According to Jim: The Complete Fourth Season
Lionsgate Home Entertainment // Unrated // $29.98 // July 5, 2011
Review by Aaron Beierle | posted August 1, 2011
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"According to Jim" is a series that - in an era where some shows don't last an episode - ran for 8 years (and was even brought back after looking as if it was going to be canceled completely.) The series succeeded in part because it offered the comfort of the familiar, but it's remarkable that, even as the ratings for the series started to slide, it somehow managed to continue under the radar like an ace "Survivor" player for a few more years after.

The series stars Jim Belushi as Jim, the head of a family living in the Chicago suburbs. He lives with his wife, Cheryl (Courtney Thorne-Smith, who seemed like the last person on Earth who would make a good pairing with Belushi, but works really well) and children (initially a few, but 5 by the time the series was coming to a close.)

The two adults have their own sidekicks in the form of Cheryl's brother, Andy (Larry Joe Campbell) and sister Dana (Kimberly Williams-Paisley). If the series hit the same note again and again (i.e. Jim does something wrong, Cheryl makes her - understandably - upset face), it at least hit those same notes well enough more often than not. Adding Cheryl's two relatives in the mix only enhanced the series. Campbell and Belushi make a reasonably good Laurel and Hardy-style (or, better yet, Hardy-and-Hardy-style) pairing.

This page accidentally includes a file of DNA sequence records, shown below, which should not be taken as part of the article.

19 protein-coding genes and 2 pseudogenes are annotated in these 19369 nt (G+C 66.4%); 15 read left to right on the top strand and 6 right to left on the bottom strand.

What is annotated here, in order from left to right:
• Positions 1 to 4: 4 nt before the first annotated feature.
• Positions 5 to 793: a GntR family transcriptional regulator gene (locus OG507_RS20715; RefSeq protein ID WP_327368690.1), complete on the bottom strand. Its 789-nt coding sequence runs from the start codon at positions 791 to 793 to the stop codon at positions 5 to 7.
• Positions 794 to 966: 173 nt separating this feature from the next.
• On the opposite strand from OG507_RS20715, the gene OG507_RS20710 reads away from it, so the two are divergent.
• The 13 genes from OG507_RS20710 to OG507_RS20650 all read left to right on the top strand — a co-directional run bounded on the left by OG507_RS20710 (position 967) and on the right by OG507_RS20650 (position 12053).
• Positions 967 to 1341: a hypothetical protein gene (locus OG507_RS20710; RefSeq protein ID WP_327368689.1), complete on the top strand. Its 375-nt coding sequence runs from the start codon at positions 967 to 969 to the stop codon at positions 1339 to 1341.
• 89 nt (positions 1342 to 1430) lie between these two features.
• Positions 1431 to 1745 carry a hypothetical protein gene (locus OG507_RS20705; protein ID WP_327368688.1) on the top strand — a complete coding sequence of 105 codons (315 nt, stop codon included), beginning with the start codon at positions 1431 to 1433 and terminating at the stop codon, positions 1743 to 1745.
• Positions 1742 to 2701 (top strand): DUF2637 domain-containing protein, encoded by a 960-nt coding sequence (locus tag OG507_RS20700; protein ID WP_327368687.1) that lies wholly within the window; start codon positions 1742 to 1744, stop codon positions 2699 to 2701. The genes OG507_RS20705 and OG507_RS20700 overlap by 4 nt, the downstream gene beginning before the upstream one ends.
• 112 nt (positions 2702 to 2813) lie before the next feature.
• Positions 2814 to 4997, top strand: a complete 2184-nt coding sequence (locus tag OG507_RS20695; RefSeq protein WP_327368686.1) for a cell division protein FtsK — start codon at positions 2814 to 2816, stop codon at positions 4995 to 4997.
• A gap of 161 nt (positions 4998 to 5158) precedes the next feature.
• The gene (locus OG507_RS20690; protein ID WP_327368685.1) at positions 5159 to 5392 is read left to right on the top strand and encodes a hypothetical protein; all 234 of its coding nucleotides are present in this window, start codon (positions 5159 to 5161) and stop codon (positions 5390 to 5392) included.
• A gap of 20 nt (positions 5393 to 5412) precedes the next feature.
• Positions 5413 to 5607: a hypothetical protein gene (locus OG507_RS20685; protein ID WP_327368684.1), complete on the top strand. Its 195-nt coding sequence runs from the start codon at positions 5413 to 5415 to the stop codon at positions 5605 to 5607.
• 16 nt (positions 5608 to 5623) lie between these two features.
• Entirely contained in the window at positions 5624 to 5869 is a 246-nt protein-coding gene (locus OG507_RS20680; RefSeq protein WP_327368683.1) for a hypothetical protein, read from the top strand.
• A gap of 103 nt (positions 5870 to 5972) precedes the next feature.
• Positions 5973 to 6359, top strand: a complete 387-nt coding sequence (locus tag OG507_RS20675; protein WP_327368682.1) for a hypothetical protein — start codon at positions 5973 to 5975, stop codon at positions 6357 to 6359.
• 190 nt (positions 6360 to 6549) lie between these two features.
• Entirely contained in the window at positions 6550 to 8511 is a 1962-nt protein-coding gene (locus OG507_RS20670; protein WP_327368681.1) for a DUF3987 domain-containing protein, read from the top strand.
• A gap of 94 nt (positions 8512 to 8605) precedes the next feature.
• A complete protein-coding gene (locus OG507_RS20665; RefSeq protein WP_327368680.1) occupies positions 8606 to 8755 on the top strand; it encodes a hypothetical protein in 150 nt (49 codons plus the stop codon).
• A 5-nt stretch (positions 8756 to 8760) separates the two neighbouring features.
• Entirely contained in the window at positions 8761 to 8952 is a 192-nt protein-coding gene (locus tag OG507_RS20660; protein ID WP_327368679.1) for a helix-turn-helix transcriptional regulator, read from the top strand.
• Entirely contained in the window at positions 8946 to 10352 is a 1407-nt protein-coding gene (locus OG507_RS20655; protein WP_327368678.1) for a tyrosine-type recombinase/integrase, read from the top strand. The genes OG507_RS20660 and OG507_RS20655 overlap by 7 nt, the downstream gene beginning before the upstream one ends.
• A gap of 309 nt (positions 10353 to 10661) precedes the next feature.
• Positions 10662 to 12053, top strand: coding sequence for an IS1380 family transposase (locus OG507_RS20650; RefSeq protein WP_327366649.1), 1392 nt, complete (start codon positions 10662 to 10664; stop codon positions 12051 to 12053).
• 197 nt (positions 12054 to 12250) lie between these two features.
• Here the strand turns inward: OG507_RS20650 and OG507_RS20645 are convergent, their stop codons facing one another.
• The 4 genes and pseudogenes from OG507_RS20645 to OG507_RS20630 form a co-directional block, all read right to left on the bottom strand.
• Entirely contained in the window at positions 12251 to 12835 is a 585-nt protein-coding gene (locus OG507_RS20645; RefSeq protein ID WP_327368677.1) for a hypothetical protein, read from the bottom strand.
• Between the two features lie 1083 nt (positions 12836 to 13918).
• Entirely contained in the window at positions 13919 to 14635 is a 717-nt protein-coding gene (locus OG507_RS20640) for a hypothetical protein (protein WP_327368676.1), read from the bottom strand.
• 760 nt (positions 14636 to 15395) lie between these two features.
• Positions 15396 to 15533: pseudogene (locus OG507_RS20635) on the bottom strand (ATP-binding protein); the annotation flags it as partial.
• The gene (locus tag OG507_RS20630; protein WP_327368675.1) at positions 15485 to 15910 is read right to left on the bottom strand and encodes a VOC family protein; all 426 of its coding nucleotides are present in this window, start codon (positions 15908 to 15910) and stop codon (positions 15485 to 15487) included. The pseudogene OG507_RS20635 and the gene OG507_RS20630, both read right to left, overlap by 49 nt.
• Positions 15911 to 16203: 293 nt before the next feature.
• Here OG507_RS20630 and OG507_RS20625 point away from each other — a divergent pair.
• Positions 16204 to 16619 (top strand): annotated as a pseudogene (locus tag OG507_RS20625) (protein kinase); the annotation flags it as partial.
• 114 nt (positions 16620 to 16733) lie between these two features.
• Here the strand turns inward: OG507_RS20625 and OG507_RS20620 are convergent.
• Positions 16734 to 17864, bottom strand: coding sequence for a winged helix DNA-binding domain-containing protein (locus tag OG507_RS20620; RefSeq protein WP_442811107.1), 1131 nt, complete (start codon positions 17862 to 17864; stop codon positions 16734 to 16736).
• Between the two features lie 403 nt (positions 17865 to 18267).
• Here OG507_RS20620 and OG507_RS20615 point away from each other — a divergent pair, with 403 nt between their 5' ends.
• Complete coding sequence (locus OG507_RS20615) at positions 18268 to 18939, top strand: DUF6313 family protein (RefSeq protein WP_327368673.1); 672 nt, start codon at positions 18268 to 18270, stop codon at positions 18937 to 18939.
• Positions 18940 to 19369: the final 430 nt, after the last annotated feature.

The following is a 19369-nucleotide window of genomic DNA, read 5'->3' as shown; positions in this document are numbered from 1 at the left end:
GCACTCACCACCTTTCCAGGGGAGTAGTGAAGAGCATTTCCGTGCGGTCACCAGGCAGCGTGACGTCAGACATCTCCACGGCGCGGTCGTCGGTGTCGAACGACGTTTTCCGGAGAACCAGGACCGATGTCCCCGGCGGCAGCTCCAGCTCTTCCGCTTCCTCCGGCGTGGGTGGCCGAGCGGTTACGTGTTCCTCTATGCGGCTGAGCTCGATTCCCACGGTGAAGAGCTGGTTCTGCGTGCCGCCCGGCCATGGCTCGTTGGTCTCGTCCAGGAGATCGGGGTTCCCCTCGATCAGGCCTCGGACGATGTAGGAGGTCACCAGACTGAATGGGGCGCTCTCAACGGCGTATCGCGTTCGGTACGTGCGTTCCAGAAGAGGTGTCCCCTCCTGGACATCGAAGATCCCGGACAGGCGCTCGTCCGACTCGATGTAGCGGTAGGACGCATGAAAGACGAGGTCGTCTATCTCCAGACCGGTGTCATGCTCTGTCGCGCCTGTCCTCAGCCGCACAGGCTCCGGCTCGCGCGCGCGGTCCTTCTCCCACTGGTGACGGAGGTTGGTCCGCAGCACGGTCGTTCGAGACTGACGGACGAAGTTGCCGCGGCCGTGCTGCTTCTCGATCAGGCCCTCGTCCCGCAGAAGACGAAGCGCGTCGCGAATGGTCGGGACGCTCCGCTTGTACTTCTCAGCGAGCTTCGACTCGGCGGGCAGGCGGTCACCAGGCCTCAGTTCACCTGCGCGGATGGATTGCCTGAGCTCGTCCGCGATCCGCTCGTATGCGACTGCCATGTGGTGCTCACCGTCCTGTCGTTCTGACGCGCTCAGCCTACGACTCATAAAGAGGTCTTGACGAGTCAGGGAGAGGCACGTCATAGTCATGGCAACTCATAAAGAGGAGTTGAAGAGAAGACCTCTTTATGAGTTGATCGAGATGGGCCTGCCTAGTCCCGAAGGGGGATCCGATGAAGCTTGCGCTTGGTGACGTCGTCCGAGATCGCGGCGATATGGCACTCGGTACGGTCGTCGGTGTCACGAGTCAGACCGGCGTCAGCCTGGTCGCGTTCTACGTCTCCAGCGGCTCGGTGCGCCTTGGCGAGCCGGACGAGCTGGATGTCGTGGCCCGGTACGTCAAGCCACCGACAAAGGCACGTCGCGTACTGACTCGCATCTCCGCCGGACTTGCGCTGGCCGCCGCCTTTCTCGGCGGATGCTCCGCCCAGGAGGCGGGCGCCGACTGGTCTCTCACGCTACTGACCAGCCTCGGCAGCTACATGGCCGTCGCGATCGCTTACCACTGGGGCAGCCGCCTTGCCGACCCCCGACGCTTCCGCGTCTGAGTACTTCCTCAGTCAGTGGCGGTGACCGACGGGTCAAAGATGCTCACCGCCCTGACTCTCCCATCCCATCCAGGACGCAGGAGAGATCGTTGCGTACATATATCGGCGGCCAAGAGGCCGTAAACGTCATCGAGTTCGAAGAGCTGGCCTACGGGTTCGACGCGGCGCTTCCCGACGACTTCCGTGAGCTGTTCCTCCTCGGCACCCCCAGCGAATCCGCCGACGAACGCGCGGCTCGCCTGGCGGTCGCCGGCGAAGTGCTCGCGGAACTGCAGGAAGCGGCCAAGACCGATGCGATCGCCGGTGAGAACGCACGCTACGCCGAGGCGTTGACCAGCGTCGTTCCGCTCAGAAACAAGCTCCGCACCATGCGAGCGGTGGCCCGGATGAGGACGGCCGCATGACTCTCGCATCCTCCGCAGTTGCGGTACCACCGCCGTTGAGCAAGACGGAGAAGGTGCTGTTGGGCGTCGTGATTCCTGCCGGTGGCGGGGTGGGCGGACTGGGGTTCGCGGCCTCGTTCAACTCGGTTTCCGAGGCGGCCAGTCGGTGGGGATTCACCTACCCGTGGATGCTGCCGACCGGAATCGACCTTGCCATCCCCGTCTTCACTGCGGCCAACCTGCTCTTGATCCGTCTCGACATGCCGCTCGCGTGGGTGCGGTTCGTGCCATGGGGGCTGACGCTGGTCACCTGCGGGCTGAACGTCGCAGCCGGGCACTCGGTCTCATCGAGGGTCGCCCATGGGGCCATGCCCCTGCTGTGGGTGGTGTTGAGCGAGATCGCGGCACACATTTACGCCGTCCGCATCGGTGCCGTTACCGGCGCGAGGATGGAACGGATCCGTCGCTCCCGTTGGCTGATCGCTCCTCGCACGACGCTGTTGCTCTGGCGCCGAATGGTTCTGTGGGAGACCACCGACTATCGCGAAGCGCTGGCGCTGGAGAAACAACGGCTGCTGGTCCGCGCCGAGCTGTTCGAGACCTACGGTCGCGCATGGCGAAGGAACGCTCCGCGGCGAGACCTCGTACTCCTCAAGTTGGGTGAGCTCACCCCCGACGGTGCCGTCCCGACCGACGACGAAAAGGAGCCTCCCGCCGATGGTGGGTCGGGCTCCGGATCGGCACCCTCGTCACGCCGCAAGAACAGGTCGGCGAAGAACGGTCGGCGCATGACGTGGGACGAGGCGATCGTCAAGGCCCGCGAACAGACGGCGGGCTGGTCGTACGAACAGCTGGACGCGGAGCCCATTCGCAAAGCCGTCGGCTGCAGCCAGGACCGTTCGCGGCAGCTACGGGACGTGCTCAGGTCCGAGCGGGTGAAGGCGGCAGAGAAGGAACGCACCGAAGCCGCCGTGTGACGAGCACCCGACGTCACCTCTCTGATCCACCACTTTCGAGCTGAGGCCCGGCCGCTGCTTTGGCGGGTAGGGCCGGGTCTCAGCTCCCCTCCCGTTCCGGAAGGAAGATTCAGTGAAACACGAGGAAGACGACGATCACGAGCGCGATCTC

Additionally, Williams-Paisley and Belushi energetically throw one-liners at each other, and Williams-Paisley seems to take a particular delight in riffing on her co-star. Thorne-Smith often plays it straight, but while she frowns on her husband's actions, she's at least not a Debbie Downer. Campbell, while never really getting that many stories of his own on the series, often manages to get bigger laughs than his co-stars, with a loopy delivery that works well.

Seasons one and two of "According to Jim" occasionally felt a small step above generic, feeling at times like sitcom 101. However, by season three, it seems that the writers and actors started to find their stride and really develop the characters and situations in more humorous ways. And while Cheryl continued to be the voice of reason, her character does start to have moments where she, along with sister Dana, start to try and one up Jim and Andy.

There are some storylines that connect a number of the 27 episodes, such as Dana meeting and getting married to Dr. Ryan Gibson (Mitch Rouse), and Jim and Cheryl consider having another baby. While the main storylines are entertaining, it's the in-between episodes that really stand out as some of "According to Jim's" best.